The Path Less Travelled

A historic adventure lies just off the beaten trail to Peggy’s Cove, Nova Scotia.

Written by Mark Collin Reid

Posted November 14, 2019

If there’s a province created for postcards, it’s Nova Scotia. “Canada’s Ocean Playground” may be small compared to Ontario, Quebec, or the western provinces, but it boasts ten thousand kilometres of coastline — and every cove and inlet harbours some sort of hidden history.

On a recent visit to my home province, I found myself at my sister’s house in Dartmouth, planning a day trip to Peggy’s Cove, when my nephew and niece piped up about a nearby coastal hike they had enjoyed while on a school outing.

 It was on the way, so we shrugged: “Why not?” After all, while Peggy’s Cove is certainly the epitome of postcard Nova Scotia, we had collectively been there many times, and it felt a bit like a “been there, done that” destination.

 Grabbing some sunscreen and filling our water bottles, we were soon tumbling into my sister’s minivan and departed on the winding drive to Duncan’s Cove, a rustic rural community only nineteen kilometres south of Halifax. Along the way, the kids explained that the hike might be a bit challenging for an old guy like me, given that I’m the owner of a pair of legs that are fast approaching the age of fifty.

 The hike, I later learned, skirts along the edge of Duncan’s Cove Nature Reserve, a gorgeously sparse and rocky region featuring low shrubs, stunted evergreens, and million-dollar views of the Atlantic Ocean. Protected in 2004 due to the presence of certain rare plant species, including the Arctic blueberry, the reserve is surrounded by private properties; so visitors need to be careful not to wander off the trail.

 Duncan’s Cove’s first recorded settler was Simon Duntoyn, who moved there in 1752. Soon a small fishing community emerged. Its residents likely didn’t have many other options for survival, as the rocky, thin soil of the region isn’t very conducive to growing crops.

 As for the eponymous “Duncan” of Duncan’s Cove, the name comes from Admiral Adam Duncan, 1st Viscount Duncan, a British naval officer who famously — in Britain, at least — won a sea battle against French-controlled Dutch warships during the late-eighteenth century’s French Revolutionary Wars.

 Speaking of wars, and of priceless views, the first thing we saw upon our arrival at the trailhead was a mansion that, unbeknownst to us, had origins steeped in Canada’s military history.

 It turns out that opulent structure was formerly a Second World War observation tower. Strategically located on the southern coastal approach to Halifax Harbour, the tower was part of an extensive series of defences aimed at thwarting German submarines that prowled the adjacent waters during the Battle of the Atlantic.

 Long after the war ended, the abandoned tower was discovered by architect Erla Laurie, who decided to make it her home. While we didn’t encroach on the property, we were close enough to admire the stunning modern beauty of the multi-level mansion that, I later learned, features Portuguese limestone floors, a guest house, and an infinity pool near the edge of a craggy cliff overlooking the sea.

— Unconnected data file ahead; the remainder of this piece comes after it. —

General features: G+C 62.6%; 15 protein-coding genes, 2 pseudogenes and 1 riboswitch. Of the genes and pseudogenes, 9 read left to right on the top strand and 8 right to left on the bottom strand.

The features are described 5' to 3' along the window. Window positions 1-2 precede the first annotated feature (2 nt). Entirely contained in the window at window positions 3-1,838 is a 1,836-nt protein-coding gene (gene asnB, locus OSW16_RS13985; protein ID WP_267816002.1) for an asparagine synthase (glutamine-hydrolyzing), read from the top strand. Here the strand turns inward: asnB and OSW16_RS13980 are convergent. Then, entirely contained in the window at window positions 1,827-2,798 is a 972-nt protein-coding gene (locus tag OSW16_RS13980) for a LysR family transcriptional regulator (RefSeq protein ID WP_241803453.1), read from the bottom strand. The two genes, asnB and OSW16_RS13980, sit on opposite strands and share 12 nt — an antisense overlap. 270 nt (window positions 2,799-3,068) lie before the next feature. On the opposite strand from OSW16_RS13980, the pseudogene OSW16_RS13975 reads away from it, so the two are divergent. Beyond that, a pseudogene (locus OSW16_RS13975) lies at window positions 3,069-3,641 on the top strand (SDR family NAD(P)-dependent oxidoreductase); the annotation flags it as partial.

Time to get hiking. Within minutes we were standing just metres from the sea, scrambling up, over, and around granite boulders as we deeply breathed the refreshing salt-spray air.

 Every new section of the trail revealed something to capture our attention: fromthe seabirds soaring high overhead to seals basking on rocky reefs just offshore. Every so often a sailboat would glide by, while farther offshore large container ships plied the busy seaway to and from Halifax’s working port.

 Soon we began to see in the distance the vague shape of small cement structures that, as we grew closer, came into focus as the ruins of concrete bunkers. These remnants were part of the once formidable coastal defences that protected Halifax during the Second World War. The city played a vital role in the war; countless thousands of Canadian soldiers, sailors, and merchant mariners passed through Halifax as they did their bit to defeat the Nazis.

 For we adults, the bunkers were a great place to rest and to admire the view. As for the kids, they enjoyed the adventure of exploring the graffiti-covered, crumbling structures.

 Rated by as “moderate difficult,” the Duncan’s Cove hike isn’t for everyone. Sections of the trail — and the hot summer sun — had your humble scribe huffing and puffing and thinking of Samuel Taylor Coleridge’s “The Rime of the Ancient Mariner”: “Water, water every where,/ Nor any drop to drink.”

 Thankfully, after the hike was conquered and we were all safely back in the minivan, my brother-in-law made a beeline straight to the nearest ice cream shop to celebrate with treats for all.

 Later, we reflected on how fortunate we had been on this occasion to travel off the beaten path. While there’s nothing wrong with the postcard paradise version of Nova Scotia, there are also plenty of wonders to be found on the fringes, such as Duncan’s Cove.

This article as orginally published in the December 2019-January 2020 issue of Canada’s History.

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